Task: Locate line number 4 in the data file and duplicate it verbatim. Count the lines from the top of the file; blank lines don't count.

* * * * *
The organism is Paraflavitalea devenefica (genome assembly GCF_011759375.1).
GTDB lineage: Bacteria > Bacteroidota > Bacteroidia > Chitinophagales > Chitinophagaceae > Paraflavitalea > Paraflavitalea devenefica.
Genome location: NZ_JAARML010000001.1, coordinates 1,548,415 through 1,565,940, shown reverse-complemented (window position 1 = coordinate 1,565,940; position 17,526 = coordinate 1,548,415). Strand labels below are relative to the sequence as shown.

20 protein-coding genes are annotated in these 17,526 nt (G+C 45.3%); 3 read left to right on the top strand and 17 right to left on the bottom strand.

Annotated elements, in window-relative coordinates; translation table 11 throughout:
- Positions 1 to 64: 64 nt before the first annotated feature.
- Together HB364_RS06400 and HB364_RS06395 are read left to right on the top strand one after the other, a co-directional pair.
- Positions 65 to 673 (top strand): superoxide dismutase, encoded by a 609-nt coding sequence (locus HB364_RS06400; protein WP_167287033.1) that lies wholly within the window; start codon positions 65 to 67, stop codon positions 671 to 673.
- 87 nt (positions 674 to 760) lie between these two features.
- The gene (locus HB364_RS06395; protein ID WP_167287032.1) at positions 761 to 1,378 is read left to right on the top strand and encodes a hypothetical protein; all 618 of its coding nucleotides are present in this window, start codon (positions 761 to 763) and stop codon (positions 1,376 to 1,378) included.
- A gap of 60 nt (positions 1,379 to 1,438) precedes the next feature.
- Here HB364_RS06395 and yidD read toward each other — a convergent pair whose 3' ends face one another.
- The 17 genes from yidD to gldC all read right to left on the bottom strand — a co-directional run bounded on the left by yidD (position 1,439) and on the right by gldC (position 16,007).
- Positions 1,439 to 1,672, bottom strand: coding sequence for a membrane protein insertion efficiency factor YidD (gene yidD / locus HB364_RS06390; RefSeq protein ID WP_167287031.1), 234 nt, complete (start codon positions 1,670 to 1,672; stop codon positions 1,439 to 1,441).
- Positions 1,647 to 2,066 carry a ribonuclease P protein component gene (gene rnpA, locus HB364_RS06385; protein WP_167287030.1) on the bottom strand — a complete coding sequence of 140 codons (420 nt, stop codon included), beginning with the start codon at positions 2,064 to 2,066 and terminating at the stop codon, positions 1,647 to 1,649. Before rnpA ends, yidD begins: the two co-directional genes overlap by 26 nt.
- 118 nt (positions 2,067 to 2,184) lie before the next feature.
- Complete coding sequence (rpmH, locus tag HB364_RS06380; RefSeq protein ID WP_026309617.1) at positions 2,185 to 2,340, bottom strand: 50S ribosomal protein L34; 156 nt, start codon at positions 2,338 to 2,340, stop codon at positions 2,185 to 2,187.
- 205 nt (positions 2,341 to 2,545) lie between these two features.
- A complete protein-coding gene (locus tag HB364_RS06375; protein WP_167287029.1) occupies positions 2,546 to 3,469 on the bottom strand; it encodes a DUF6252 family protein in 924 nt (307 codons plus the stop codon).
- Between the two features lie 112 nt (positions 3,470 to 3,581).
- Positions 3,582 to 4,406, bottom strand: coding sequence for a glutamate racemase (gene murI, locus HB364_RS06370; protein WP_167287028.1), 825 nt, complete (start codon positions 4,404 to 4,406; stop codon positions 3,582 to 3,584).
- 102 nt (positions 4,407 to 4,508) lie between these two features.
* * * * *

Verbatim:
20 protein-coding genes are annotated in these 17,526 nt (G+C 45.3%); 3 read left to right on the top strand and 17 right to left on the bottom strand.